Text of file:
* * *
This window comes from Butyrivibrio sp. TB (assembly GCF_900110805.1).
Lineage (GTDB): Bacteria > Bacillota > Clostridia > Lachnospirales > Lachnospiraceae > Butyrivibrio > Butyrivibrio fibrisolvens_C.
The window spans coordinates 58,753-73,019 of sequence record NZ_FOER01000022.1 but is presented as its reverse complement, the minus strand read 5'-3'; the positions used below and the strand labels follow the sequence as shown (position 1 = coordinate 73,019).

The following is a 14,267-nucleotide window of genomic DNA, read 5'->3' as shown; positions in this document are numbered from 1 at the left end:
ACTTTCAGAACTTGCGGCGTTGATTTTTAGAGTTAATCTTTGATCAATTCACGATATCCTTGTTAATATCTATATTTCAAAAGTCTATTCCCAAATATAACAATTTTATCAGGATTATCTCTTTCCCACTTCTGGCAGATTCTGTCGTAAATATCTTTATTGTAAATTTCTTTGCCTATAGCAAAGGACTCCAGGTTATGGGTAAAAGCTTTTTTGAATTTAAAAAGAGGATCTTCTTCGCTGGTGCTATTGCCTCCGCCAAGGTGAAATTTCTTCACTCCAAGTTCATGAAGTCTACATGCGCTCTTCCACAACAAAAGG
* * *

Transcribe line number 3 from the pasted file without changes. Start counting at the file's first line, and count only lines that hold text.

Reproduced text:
The window spans coordinates 58,753-73,019 of sequence record NZ_FOER01000022.1 but is presented as its reverse complement, the minus strand read 5'-3'; the positions used below and the strand labels follow the sequence as shown (position 1 = coordinate 73,019).